Since then, state and territory governments will have been working to determine exactly what foundational services are needed in their jurisdictions and how many people might want to access these. Given the NDIS Review recommended better and more detailed data collection, many of these governments likely don’t have good enough data to easily understand what the demand for these services might be and therefore what they might cost.

While states and territories appear to have signed up to the general direction of reform, the latest reports suggest premiers are concerned at the speed and the scale of the changes. In a context of tight state budgets there are likely also fears of extra budgetary pressures from developing new systems of support.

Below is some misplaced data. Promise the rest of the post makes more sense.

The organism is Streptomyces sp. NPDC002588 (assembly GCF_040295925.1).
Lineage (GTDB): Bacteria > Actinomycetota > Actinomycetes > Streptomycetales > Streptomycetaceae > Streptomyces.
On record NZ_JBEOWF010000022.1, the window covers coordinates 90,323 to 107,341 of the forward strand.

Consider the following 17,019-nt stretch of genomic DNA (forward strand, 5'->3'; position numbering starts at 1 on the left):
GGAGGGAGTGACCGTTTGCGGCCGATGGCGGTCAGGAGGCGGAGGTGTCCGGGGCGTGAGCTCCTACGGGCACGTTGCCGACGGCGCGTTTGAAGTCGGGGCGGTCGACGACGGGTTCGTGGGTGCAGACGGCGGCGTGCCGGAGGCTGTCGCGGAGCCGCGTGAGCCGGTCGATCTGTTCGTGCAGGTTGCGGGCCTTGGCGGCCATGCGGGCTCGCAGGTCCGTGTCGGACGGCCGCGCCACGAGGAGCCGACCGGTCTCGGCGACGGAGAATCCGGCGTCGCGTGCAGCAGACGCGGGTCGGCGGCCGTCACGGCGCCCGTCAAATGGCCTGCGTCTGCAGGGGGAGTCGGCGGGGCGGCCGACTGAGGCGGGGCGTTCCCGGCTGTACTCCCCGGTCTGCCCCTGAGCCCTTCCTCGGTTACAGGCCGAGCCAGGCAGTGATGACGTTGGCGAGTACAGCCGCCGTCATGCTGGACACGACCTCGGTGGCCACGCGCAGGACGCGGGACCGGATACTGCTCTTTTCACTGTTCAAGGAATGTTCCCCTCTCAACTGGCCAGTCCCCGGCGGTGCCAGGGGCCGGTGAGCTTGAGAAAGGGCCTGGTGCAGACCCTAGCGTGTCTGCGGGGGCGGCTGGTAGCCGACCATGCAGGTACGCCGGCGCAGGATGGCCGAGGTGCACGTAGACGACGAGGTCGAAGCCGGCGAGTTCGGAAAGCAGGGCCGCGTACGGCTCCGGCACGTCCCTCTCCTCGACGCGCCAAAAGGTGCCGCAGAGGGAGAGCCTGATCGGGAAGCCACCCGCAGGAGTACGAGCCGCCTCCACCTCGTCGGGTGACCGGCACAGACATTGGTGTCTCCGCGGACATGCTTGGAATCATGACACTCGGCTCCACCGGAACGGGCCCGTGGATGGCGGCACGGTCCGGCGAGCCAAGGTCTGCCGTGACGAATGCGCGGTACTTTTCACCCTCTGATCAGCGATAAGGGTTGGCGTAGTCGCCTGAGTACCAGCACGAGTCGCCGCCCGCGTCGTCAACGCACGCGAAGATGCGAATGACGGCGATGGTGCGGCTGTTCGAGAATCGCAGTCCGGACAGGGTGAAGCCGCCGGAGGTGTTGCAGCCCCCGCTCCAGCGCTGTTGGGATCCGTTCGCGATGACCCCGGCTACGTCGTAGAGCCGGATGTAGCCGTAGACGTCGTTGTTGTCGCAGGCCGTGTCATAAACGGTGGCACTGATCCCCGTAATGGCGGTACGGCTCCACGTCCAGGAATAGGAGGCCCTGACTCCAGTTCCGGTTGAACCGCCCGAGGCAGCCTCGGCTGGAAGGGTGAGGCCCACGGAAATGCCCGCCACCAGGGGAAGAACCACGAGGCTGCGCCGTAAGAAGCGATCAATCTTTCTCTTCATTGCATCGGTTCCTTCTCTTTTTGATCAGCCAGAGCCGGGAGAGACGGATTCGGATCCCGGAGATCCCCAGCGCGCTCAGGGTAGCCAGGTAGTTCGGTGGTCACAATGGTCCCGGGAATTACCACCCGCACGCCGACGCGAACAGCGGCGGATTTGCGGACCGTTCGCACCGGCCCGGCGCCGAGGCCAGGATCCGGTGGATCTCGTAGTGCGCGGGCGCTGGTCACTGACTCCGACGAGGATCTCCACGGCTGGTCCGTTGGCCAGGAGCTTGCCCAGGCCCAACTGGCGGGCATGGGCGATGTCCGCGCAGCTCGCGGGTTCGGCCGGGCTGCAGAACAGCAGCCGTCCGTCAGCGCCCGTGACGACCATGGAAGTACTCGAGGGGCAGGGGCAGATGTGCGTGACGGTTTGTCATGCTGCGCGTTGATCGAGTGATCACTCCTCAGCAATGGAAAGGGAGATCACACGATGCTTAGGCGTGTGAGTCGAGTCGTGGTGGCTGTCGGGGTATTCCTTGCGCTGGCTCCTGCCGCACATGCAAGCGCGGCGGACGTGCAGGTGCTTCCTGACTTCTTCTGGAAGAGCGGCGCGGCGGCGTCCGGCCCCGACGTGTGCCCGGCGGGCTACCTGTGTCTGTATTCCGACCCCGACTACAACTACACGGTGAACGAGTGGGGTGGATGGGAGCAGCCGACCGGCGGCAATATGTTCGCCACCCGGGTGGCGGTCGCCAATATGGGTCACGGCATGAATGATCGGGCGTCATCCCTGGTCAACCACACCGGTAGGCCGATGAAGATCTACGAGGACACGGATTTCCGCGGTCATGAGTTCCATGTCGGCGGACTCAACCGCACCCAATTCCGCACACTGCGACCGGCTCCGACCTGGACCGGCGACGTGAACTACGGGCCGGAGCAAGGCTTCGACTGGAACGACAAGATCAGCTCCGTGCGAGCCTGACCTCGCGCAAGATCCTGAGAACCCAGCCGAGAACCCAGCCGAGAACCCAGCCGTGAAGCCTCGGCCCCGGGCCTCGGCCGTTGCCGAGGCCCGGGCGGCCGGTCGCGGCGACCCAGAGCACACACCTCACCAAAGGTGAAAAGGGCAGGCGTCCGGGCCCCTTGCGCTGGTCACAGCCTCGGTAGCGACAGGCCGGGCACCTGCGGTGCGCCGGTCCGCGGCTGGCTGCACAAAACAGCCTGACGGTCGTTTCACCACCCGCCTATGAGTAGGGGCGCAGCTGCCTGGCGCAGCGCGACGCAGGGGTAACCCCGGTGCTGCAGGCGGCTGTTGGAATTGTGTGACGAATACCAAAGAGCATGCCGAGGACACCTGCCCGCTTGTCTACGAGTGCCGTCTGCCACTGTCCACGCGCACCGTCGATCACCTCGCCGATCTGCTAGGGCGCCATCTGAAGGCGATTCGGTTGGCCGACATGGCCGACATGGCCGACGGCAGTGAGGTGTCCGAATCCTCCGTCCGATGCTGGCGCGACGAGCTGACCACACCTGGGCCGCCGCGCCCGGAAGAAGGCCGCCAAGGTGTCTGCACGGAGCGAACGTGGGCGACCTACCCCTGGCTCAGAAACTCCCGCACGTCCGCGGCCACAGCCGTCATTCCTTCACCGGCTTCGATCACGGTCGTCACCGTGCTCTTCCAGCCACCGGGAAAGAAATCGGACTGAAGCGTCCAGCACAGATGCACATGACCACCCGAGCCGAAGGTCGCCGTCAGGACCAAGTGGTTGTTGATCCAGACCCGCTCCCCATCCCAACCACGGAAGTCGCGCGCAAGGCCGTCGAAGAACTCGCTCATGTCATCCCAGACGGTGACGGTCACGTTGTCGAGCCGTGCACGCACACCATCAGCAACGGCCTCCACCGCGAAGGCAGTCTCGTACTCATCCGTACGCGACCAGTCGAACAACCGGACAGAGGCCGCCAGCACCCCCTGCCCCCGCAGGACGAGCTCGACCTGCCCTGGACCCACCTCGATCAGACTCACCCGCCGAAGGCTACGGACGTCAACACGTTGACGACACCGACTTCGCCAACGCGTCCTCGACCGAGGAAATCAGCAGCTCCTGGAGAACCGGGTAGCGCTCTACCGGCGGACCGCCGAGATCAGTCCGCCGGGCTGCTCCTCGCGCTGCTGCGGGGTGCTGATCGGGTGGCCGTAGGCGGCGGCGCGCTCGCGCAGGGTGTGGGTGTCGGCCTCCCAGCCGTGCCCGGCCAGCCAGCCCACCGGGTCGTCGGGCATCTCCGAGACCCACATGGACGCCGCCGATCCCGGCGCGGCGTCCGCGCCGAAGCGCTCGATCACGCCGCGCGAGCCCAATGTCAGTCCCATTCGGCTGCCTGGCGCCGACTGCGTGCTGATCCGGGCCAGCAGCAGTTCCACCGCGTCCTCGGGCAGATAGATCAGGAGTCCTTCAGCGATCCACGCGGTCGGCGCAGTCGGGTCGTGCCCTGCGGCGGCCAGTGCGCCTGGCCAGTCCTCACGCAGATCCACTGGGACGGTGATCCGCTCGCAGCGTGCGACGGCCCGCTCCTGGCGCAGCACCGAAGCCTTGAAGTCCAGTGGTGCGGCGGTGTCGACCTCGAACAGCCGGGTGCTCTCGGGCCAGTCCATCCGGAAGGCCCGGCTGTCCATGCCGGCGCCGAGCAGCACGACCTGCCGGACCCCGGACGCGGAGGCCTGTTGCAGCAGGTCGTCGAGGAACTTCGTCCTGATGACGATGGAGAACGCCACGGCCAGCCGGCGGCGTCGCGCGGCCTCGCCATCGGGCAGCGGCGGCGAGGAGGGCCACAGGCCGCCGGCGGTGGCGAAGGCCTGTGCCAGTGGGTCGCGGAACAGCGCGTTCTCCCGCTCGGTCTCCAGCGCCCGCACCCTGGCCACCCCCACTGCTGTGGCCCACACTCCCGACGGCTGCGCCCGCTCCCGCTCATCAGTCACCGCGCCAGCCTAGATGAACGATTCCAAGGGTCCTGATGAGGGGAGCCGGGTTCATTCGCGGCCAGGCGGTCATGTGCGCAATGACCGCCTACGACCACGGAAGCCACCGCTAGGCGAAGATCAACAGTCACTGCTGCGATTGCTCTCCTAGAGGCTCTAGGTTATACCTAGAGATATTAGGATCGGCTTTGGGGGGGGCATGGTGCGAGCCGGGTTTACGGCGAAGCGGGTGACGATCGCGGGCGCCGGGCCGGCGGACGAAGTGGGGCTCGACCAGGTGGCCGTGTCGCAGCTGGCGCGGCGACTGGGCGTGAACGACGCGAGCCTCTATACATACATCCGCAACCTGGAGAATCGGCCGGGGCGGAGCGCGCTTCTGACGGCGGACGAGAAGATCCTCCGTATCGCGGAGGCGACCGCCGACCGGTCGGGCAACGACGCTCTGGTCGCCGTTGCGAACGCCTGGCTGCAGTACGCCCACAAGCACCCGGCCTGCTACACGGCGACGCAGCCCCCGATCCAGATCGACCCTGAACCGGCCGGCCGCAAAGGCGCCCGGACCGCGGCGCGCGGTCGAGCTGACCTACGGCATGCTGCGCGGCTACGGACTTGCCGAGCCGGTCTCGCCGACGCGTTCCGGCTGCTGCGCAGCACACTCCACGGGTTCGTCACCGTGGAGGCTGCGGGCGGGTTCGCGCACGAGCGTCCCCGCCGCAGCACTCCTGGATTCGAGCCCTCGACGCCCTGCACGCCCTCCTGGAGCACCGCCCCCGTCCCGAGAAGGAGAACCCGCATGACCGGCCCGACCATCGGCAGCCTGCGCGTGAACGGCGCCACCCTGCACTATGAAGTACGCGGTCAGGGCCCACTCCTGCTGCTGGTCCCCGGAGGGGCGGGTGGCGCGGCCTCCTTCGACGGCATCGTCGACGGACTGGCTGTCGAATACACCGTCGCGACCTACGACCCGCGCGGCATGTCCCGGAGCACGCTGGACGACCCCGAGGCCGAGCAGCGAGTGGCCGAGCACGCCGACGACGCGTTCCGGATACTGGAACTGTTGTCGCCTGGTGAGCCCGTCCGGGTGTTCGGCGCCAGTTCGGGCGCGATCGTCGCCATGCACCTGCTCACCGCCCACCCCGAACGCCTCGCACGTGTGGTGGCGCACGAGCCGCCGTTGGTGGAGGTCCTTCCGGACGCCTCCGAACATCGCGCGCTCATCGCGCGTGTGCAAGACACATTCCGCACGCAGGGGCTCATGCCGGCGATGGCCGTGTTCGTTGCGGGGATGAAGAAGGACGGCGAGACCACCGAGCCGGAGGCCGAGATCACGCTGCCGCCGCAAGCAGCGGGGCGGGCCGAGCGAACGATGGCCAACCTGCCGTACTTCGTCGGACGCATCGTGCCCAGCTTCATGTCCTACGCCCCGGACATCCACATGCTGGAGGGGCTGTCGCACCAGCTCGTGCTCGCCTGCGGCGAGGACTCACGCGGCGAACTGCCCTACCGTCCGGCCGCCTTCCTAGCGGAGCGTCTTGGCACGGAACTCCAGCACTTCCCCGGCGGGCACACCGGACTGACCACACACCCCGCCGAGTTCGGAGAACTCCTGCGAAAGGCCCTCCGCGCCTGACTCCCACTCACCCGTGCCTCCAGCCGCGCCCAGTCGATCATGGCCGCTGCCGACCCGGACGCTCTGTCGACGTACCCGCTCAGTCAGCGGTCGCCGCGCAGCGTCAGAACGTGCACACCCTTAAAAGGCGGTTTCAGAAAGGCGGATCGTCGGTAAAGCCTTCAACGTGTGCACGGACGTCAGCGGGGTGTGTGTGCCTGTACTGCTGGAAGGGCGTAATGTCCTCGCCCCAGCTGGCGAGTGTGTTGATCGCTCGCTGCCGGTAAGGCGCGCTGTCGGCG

Future disability reform

Debates over which parts of government should fund which services are not new. But focusing on who pays for what misses the bigger picture.

Getting a system of foundational supports in place is essential not only for the sustainability of the NDIS but also for all those disabled Australians who are currently going without necessary supports to live their lives. As a signatory to the United Nations Convention on the Rights of Persons with Disability, Australia has a commitment to protect the rights of people with disabilities and ensure their full inclusion in society.

The NDIS is one part of realising this commitment, but it will not be able to achieve this on its own. If they can’t access mainstream services, disabled people are shut out from participation in aspects of daily life we should all be able to take for granted.

Disability advocates argue delaying tactics from states and territories are unacceptable and reform needs to happen now. The federal government seems committed to the top recommendation of the NDIS Review. It remains to be seen whether the states and territories are ready to move at the same pace.

The Conversation

Helen Dickinson receives funding from ARC, NHMRC and CYDA.

/Courtesy of The Conversation. View in full here.